d) Issue #79 - Pump s/n 00020 went into continuous reset mode when the battery was between low and dead condition. Battery voltage measures good, but cannot supply the appropriate current to run the motor.
e) Issue #84 - System Hazard Analysis, Hardware Design Document, Software/Firmware Design System Document, Unit Test, and Integration Test documentation have not been reviewed by MTX per the System Verification/Validation Plan.
f) Issue #94 - Allowable range for hours setting is incorrect in both 12 and 24 hour mode.
g) Issue #5 - Battery cup to cap adhesive failure.
h) Issue #10 - Flaws in plastics: housing, battery cap, battery endplate, IR endplate, syringe chassis, tow piece drive nut.
In addition, three units (Serial #s [redacted], [redacted] and [redacted]) were returned by the contract manufacturer at your request for investigation of a nonconformance reported during assembly/testing. There is no documentation reporting that the nonconformances were investigated and closed prior to the release and distribution of the units (FDA 483, Item #2).
- At the time of the inspection, the Software Configuration Management Plan, including the Hardware Design document, the Software/Firmware Design document and the Hardware and Software Unit Integration Test document had not been completed. These records and the Risk Analysis report have not been forwarded to the contract manufacturer for their review as established in the Verification and Validation Plan (FDA 483, Item #3).
This letter is not intended to be an all-inclusive list of deficiencies at your facility. It is your responsibility to ensure adherence to each requirement of the Act and regulations. Federal agencies are advised of the issuance of all Warning Letters about devices so that they may take this information into account when considering the award of contracts.
We have reviewed your response dated March 16, 2004 and acknowledge the general commitments made and the fact that some of the responses to certain FDA 483 items appear to propose adequate corrective actions. However, in general your responses appear to be specific to the cited deviations and do not take a systematic approach to comprehensively cover the corrective and the preventive actions. We also note that many of your SOPS appear to be general procedures that do not specifically address your actual products, manufacturing, quality assurance, and testing, to name a few of the systems required to assure your devices meet established quality requirements. You may find it helpful to develop SOPS that are tailored to your products. Your response to the FDA 483 has been made part of the Florida District file.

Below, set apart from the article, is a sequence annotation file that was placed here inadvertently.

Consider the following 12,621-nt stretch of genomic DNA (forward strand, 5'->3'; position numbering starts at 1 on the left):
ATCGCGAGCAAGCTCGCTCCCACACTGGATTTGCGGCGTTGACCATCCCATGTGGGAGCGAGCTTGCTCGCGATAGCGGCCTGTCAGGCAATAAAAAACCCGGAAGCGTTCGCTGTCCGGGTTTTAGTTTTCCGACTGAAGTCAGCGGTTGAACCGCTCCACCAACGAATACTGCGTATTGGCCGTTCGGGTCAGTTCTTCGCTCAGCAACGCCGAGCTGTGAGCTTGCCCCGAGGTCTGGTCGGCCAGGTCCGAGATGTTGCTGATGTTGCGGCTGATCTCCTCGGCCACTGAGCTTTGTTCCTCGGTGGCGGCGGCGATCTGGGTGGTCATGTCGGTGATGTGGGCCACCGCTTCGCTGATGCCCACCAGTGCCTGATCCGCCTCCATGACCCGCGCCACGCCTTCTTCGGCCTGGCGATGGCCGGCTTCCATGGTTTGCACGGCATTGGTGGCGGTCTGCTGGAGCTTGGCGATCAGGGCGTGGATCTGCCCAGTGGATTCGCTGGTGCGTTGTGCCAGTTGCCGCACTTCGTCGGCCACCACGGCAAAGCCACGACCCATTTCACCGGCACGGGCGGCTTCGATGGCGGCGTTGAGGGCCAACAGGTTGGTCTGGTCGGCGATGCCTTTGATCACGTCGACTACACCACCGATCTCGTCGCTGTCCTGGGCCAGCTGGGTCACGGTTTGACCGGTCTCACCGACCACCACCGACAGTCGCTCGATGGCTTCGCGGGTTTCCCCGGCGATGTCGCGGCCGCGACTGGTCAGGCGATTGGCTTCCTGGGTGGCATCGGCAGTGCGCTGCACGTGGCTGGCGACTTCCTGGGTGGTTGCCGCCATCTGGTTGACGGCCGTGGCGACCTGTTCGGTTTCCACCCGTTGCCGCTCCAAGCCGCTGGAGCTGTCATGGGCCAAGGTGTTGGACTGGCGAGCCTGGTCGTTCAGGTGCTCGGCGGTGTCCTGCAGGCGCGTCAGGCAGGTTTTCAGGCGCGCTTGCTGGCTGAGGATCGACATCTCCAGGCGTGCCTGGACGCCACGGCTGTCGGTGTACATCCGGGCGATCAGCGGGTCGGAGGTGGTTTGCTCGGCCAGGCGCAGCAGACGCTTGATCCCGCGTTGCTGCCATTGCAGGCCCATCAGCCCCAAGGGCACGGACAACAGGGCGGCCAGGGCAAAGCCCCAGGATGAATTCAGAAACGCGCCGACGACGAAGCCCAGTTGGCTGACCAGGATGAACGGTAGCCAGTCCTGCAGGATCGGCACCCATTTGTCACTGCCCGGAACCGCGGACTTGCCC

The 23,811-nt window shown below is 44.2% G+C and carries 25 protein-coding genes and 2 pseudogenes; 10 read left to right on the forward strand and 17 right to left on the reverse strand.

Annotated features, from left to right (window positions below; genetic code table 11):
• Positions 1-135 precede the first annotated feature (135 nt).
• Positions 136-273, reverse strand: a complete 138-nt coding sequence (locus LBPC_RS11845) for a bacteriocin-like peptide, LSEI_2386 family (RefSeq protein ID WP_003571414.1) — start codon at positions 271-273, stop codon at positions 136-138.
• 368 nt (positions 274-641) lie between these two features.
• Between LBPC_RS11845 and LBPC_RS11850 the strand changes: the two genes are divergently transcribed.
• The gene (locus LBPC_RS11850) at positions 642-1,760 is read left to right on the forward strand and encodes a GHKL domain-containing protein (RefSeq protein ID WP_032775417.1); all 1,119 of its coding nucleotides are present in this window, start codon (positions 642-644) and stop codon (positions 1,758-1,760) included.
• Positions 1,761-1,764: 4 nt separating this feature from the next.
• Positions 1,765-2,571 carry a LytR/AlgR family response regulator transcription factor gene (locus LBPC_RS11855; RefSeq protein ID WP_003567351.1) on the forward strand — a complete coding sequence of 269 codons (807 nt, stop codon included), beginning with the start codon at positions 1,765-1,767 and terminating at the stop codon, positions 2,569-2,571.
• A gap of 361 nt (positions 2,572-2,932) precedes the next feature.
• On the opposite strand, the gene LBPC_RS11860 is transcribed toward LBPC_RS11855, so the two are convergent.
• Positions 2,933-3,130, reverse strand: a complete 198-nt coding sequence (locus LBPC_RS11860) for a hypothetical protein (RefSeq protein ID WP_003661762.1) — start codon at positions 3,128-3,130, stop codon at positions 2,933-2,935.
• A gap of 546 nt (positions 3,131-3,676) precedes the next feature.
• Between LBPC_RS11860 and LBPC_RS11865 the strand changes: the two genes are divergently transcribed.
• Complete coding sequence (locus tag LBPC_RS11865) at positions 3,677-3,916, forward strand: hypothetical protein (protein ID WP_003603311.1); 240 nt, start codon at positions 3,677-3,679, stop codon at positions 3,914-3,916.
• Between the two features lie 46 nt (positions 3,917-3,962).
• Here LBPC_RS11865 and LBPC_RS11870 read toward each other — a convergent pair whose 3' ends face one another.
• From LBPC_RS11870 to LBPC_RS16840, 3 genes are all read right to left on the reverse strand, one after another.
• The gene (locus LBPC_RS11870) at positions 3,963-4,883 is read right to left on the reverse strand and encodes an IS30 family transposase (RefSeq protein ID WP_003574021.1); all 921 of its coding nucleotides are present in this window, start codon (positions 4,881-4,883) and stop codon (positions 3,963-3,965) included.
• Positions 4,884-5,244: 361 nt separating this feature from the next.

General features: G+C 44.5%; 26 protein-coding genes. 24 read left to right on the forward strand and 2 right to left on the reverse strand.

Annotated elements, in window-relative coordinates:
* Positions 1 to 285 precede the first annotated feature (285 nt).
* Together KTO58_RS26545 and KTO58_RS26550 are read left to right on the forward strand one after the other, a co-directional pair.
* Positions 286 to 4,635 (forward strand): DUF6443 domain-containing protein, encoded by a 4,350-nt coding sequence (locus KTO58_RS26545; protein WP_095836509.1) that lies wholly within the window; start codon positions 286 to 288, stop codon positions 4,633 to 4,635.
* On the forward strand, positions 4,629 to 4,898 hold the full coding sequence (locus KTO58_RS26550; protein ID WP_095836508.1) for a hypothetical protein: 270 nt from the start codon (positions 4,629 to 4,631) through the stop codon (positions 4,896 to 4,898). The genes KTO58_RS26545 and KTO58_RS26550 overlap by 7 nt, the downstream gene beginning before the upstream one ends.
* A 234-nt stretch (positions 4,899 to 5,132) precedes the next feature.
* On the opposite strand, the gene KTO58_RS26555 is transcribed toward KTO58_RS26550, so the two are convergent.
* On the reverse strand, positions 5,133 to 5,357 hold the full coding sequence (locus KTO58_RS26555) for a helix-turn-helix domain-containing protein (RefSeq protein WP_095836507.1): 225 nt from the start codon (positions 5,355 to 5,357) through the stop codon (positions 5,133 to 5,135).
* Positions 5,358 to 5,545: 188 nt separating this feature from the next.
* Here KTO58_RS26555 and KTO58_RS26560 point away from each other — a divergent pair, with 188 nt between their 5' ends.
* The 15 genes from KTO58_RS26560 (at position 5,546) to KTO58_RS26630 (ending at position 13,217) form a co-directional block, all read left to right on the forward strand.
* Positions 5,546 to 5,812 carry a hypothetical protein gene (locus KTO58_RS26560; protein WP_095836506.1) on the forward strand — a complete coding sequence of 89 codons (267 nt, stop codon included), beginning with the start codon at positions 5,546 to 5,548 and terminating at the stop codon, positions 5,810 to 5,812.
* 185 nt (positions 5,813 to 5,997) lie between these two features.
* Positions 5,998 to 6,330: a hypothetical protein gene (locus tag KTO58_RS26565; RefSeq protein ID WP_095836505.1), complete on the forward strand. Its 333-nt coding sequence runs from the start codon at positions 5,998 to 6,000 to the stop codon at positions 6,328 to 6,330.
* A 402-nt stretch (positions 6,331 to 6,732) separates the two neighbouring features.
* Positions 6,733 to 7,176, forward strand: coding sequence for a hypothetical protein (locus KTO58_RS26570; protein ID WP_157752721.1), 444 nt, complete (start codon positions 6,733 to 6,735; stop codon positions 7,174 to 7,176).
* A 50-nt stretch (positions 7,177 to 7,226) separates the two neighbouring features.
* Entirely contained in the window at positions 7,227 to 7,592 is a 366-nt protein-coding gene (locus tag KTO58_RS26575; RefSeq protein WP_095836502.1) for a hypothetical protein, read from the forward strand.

You should take prompt action to correct these deviations. Failure to promptly correct these deviations may result in regulatory action being initiated by the Food and Drug Administration without further notice. These actions include, but are not limited to, seizure, injunction, and/or civil penalties. Additionally, no premarket submissions for Class III devices to which QS Regulation deficiencies are reasonably related will be cleared until the violations have been corrected. Also, no requests for Certificates to Foreign Governments will be approved until the violations related to the subject devices have been corrected.
Please notify this office in writing within fifteen (15) working days of receipt of this letter, of the steps you have taken to correct the noted violations, including (1) the time frames within which the corrections will be completed, (2) any documentation indicating the corrections have been achieved, and (3) an explanation of each step being taken to identify and make corrections to any underlying systems problems necessary to assure that similar violations will not recur. Please also advise the status of devices that have been distributed.
Your response should be sent to Timothy J. Couzins, Compliance Officer, Food and Drug Administration, 555 Winderley Place, Suite 200, Maitland, Florida 32751, (407) 475-4728.
Director, Florida District